The company barracks, motor pool and TTB was located in the northwest corner of the base. We shared the motor pool and maintenance bays with an artillery battalion, the7A 3F-37. The base had everything. A clinic, NCO and officer clubs, PX and a movie theatre. We loved our location because we had the pro shop/restaurant of the golf course 100 yards from our barracks. It was more for the local Germans but we used it as our “own” club.
We were TTB. We’ll see from the bumper on one duce and a half this marking. You can also make out the sign on the detachment wall in another. Det B ran an emergency help truck (civilian style) along the autobahns in our area for break downs.
I also saw a sign which we kept in the barracks that the longer serving members of the 77th took off the last truck they drove out of France. It was a large white sign with two lines. The top line said “Lafayette Old Boy”, then a large green frog sitting in the middle of the sign, followed by a line on the bottom “We Tried!” Sorry, no photo but that’s what survived the move to Dachau.
It was a diverse group of guys. Oregon, Mn, Ohio, Cal, NY. Older and real young. White, black, latino, American Indian. It was the late 60”s so we had a lot of peace signs going on (note the photos). The company consisted of 4 truck platoons, a maintenance platoon, and headquarters platoon. Pretty basic.
We had our million mile drivers and a few accidents (see photo). We also had one fatality. The cab looked twice as bad as the one in my photo. Germany had (and I don’t know if France had) many high crown cobble stone roads. Very slippery in the rain and snow. This driver lost control and smashed into a tree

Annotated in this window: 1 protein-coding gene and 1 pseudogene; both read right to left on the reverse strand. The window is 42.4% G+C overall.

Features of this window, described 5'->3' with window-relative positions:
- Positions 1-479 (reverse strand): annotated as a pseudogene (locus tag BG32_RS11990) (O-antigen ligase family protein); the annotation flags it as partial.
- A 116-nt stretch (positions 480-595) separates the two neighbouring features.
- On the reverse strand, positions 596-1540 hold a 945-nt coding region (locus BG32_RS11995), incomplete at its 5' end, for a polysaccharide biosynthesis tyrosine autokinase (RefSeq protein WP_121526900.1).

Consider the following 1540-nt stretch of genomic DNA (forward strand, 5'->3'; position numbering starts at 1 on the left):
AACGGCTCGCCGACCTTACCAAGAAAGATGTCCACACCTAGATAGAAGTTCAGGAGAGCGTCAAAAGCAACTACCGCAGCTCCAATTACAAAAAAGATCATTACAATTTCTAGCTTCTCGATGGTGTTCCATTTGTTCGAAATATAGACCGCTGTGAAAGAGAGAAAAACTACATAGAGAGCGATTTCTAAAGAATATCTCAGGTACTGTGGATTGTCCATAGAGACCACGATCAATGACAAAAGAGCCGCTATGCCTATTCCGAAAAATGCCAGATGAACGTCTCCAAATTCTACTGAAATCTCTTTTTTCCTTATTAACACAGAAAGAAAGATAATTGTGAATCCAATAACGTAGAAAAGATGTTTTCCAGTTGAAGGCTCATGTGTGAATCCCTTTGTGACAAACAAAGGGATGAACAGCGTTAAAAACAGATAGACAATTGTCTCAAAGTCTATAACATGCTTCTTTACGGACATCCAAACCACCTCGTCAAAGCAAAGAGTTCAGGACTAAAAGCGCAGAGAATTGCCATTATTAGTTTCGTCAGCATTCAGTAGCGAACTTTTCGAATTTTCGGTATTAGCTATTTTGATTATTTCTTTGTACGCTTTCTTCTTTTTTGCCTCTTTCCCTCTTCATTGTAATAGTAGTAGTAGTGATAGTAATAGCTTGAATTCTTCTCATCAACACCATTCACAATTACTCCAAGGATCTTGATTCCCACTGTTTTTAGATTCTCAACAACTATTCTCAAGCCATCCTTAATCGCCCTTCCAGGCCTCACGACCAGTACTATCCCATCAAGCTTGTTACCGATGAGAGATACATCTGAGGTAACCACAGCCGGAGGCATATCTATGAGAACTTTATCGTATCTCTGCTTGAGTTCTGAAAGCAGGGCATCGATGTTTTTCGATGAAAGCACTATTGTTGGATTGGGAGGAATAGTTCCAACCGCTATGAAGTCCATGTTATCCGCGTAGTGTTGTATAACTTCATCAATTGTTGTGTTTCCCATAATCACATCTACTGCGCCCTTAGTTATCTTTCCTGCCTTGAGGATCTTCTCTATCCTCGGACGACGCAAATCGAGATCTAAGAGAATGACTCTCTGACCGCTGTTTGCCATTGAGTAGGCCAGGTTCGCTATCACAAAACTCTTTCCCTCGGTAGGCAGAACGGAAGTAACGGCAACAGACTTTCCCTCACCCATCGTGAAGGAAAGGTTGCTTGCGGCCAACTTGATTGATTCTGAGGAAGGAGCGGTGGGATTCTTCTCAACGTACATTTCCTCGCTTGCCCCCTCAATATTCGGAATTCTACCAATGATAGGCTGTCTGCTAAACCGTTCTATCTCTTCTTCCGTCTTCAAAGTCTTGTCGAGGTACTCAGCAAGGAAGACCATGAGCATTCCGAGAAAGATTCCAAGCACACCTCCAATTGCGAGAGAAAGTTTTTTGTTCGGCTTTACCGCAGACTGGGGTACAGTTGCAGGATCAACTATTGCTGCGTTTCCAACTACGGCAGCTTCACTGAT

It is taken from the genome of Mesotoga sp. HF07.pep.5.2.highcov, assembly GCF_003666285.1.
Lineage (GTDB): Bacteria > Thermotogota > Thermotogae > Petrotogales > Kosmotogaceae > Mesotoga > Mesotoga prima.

Some of the towns the 77th went to were Augsburg, Bad Tolz, Landshut, Wurzburg, Giessen, Nuremberg, Bamberg, Darmstadt, and of course Munich.
Many of the building on our side of the base were closed for many years at that time. The area always very quiet lending to the eerie feeling since the concentration camp was very close. There were many stories of ghosts and sounds in our building. I and friends experienced them. Most of these have been knocked down by the Germans, including most of the 77th’s buildings.
I drove for a period of time for the 77th, then was transferred to headquarters platoon to fill a vacancy. When they were preparing to deactivate the company they sent me and a few others to Battalion. The rest of the company was split between the remaining companies or rotated state side. We heard (not officially ) that the Germans were seeking to remove the US Army foot print in the area before the 1972 Olympics
Azbill barracks was basically two large buildings. Headquarter’s offices and their barracks in one and the 78th trans company and mess hall in the other. There was a large field in front ( see command change photos ) and the motor pool and TTA behind. We had no other support there so we were forced to go to Wiesbaden AFB for medical and PX services. They ran a small club in the Headquarters building but that pretty much died. As you see from google maps the base has been wiped away by the Germans accept for the building we used for the headquarters. Time marches on.
I helped run the coordination of trailer deliveries through our LOC with 5 other NCO’s. I never got to see the new IHC 4070 tractor before I rotated back in March of 1971. Like I said before I wish I knew the history of the battalion then. You know, when you’re in it can be awful sometimes and great other times. You meet a lot of people, good and bad. But years later, it sure seems better. I got to travel to Amsterdam, Spain, Garmisch, the German alps and a little of France on leaves.